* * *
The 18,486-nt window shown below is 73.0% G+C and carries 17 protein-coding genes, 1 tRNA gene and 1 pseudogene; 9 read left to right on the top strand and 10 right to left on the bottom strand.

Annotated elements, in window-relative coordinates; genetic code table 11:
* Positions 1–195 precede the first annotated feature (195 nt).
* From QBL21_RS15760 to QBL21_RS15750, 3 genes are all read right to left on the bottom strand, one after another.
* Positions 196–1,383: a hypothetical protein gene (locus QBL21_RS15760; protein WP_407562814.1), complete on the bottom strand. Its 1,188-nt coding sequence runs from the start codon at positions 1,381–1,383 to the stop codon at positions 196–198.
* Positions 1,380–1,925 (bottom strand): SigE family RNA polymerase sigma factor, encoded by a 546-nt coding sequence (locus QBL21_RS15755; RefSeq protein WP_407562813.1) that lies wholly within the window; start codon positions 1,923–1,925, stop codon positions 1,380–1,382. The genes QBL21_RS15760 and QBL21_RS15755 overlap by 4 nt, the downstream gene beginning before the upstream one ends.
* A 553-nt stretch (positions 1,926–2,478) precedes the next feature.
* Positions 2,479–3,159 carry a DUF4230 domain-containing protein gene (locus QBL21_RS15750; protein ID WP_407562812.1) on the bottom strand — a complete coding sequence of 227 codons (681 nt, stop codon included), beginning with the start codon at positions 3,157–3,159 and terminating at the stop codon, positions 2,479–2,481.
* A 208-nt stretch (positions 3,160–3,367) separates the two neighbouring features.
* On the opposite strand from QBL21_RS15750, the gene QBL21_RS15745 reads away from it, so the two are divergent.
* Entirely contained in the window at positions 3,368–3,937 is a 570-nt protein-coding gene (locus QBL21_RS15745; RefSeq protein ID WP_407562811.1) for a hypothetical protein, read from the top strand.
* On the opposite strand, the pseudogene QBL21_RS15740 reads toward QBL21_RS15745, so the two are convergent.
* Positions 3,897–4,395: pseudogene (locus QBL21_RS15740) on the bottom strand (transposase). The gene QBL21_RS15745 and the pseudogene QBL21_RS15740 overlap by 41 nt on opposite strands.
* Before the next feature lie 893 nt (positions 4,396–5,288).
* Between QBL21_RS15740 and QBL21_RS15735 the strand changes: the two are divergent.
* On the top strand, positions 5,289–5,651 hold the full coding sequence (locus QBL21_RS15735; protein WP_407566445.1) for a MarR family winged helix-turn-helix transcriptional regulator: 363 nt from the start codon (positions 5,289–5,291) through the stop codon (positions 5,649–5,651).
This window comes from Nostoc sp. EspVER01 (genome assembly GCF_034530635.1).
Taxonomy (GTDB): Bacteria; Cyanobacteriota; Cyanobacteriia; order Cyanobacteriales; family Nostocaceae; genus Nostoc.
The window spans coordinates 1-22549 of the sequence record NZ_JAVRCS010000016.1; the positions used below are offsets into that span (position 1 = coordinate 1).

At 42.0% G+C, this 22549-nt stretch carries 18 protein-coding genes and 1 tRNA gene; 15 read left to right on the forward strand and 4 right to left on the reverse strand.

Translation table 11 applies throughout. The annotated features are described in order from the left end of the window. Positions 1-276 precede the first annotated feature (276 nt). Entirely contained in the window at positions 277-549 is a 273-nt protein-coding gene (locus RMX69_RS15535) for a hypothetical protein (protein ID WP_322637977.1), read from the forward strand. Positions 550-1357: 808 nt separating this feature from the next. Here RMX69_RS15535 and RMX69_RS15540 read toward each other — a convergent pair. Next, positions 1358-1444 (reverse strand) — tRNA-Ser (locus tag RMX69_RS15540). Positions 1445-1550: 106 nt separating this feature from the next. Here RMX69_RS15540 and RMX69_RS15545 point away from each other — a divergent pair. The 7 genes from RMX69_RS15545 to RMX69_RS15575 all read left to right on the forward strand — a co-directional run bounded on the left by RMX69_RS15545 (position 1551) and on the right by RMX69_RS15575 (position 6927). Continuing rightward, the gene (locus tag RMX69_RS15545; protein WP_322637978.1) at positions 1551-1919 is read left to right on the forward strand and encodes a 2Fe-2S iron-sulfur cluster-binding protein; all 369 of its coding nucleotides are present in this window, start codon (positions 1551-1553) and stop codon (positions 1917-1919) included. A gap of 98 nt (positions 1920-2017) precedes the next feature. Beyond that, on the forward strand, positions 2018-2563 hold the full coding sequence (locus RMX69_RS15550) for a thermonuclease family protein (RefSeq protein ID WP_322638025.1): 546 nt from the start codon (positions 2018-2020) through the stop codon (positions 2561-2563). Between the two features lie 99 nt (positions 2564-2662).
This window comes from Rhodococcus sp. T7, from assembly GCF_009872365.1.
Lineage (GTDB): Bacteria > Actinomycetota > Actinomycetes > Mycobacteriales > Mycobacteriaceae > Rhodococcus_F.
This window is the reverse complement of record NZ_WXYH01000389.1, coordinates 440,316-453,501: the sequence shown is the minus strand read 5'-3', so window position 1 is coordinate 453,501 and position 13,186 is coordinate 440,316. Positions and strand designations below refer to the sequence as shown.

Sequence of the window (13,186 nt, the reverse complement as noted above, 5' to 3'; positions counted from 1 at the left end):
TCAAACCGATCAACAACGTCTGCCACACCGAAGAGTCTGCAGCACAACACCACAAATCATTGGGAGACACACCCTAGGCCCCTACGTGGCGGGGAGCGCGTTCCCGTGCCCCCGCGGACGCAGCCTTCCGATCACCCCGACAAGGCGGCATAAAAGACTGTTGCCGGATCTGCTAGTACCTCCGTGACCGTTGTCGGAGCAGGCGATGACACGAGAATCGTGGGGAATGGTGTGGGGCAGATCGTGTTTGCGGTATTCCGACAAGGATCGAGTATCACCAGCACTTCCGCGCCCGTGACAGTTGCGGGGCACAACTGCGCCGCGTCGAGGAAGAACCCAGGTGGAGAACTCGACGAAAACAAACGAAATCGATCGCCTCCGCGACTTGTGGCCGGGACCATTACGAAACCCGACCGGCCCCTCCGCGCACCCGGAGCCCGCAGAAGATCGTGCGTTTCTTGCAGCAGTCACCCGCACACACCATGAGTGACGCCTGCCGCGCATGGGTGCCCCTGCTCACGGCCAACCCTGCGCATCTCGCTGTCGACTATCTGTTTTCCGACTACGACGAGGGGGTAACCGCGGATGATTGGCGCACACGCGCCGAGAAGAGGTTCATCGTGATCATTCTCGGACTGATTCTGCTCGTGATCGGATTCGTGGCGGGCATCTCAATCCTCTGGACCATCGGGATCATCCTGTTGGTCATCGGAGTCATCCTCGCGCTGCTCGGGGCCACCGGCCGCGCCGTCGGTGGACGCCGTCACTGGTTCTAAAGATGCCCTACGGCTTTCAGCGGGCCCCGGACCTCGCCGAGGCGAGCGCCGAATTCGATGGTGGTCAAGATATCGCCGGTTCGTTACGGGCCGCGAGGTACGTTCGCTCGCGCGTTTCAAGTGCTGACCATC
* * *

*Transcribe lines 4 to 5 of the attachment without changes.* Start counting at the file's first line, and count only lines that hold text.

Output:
* From QBL21_RS15760 to QBL21_RS15750, 3 genes are all read right to left on the bottom strand, one after another.
* Positions 196–1,383: a hypothetical protein gene (locus QBL21_RS15760; protein WP_407562814.1), complete on the bottom strand. Its 1,188-nt coding sequence runs from the start codon at positions 1,381–1,383 to the stop codon at positions 196–198.